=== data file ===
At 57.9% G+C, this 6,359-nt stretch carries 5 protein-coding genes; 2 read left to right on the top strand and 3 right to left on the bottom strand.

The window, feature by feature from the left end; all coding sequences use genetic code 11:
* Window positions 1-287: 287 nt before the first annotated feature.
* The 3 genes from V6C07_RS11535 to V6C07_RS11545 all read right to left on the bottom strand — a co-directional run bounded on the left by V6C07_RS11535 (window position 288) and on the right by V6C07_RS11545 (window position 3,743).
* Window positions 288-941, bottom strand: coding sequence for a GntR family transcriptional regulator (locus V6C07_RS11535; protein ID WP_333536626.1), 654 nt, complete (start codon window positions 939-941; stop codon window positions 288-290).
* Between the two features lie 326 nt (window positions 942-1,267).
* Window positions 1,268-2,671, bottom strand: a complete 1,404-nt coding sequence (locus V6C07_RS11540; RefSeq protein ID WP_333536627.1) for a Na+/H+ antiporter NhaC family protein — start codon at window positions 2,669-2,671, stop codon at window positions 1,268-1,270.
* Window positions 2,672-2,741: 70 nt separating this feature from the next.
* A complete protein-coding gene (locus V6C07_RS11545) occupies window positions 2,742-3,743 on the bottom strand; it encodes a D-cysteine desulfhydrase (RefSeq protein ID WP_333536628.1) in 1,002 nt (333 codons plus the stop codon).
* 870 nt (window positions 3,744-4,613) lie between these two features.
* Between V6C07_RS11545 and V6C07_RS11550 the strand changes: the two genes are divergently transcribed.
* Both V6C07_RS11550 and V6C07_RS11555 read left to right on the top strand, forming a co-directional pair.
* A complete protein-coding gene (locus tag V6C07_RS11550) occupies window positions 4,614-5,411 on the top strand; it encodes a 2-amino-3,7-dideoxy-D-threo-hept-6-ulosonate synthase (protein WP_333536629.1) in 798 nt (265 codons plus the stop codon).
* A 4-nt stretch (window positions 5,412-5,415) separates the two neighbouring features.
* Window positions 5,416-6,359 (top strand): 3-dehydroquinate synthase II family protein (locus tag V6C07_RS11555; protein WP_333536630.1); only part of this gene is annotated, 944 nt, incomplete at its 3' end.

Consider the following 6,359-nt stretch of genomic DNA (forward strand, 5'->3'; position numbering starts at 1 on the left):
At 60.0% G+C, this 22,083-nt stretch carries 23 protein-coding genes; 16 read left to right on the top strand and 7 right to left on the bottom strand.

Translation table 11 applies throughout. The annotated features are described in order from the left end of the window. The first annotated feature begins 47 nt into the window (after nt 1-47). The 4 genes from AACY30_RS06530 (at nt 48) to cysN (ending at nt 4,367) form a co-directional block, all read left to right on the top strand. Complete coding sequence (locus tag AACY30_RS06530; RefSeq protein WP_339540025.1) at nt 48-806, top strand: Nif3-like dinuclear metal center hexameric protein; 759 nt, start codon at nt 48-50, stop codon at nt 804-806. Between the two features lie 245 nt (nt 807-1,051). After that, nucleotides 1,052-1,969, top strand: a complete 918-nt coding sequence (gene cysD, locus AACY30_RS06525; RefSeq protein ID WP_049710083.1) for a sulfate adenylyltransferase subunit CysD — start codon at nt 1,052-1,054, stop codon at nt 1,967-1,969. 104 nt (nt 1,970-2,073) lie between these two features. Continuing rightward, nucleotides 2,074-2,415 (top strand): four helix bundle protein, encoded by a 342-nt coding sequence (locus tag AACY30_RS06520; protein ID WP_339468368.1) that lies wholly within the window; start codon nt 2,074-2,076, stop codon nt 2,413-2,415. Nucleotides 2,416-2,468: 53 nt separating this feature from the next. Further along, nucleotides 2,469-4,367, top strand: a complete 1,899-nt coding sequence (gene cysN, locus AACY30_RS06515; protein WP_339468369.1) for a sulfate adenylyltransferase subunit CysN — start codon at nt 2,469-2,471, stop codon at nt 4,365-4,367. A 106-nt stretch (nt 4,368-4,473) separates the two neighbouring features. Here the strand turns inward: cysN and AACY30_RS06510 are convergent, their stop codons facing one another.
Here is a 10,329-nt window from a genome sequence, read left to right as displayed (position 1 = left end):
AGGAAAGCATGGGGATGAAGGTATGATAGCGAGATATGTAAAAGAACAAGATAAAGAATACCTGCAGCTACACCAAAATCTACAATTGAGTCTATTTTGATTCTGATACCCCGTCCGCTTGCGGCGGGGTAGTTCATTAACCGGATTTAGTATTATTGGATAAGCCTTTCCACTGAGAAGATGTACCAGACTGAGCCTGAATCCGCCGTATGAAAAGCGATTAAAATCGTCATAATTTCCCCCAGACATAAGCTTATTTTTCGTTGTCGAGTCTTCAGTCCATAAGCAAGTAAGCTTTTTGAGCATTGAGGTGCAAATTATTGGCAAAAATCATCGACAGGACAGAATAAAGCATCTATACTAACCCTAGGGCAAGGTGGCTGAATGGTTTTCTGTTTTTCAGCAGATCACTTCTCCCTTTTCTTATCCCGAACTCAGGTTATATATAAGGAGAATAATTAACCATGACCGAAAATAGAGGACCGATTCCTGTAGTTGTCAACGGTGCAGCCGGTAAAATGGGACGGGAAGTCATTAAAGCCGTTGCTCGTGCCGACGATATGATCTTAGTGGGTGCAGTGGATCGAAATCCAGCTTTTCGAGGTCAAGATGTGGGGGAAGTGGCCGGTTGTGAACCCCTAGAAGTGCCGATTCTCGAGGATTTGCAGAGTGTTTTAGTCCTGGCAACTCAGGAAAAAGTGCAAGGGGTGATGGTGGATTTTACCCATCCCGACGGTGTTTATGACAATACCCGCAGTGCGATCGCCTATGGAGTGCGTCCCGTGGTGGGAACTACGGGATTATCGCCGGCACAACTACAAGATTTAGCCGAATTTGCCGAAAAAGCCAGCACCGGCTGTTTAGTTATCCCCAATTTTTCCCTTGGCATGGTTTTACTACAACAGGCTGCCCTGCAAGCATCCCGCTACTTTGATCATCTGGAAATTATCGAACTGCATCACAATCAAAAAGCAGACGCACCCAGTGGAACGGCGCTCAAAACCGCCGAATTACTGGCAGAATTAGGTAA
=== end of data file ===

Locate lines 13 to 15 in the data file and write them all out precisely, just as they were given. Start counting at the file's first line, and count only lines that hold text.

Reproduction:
* A complete protein-coding gene (locus tag V6C07_RS11550) occupies window positions 4,614-5,411 on the top strand; it encodes a 2-amino-3,7-dideoxy-D-threo-hept-6-ulosonate synthase (protein WP_333536629.1) in 798 nt (265 codons plus the stop codon).
* A 4-nt stretch (window positions 5,412-5,415) separates the two neighbouring features.
* Window positions 5,416-6,359 (top strand): 3-dehydroquinate synthase II family protein (locus tag V6C07_RS11555; protein WP_333536630.1); only part of this gene is annotated, 944 nt, incomplete at its 3' end.